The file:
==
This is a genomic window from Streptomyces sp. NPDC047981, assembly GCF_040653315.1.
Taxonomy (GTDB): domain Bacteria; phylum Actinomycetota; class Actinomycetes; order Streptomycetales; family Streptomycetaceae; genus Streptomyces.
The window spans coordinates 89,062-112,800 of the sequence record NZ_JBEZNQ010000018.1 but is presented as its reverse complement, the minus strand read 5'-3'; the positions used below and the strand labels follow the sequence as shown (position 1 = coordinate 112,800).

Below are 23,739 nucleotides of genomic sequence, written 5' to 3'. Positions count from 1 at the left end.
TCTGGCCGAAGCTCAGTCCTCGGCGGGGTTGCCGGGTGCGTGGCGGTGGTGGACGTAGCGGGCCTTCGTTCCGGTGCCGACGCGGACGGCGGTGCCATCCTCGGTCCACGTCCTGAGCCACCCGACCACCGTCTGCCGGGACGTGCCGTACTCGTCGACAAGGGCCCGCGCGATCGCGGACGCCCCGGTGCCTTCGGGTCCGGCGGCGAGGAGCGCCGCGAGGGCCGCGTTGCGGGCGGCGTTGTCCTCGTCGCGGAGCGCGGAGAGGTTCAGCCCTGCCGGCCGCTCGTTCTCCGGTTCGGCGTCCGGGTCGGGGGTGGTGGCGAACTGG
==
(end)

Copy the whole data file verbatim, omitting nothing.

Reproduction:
This is a genomic window from Streptomyces sp. NPDC047981, assembly GCF_040653315.1.
Taxonomy (GTDB): domain Bacteria; phylum Actinomycetota; class Actinomycetes; order Streptomycetales; family Streptomycetaceae; genus Streptomyces.
The window spans coordinates 89,062-112,800 of the sequence record NZ_JBEZNQ010000018.1 but is presented as its reverse complement, the minus strand read 5'-3'; the positions used below and the strand labels follow the sequence as shown (position 1 = coordinate 112,800).

Below are 23,739 nucleotides of genomic sequence, written 5' to 3'. Positions count from 1 at the left end.
TCTGGCCGAAGCTCAGTCCTCGGCGGGGTTGCCGGGTGCGTGGCGGTGGTGGACGTAGCGGGCCTTCGTTCCGGTGCCGACGCGGACGGCGGTGCCATCCTCGGTCCACGTCCTGAGCCACCCGACCACCGTCTGCCGGGACGTGCCGTACTCGTCGACAAGGGCCCGCGCGATCGCGGACGCCCCGGTGCCTTCGGGTCCGGCGGCGAGGAGCGCCGCGAGGGCCGCGTTGCGGGCGGCGTTGTCCTCGTCGCGGAGCGCGGAGAGGTTCAGCCCTGCCGGCCGCTCGTTCTCCGGTTCGGCGTCCGGGTCGGGGGTGGTGGCGAACTGG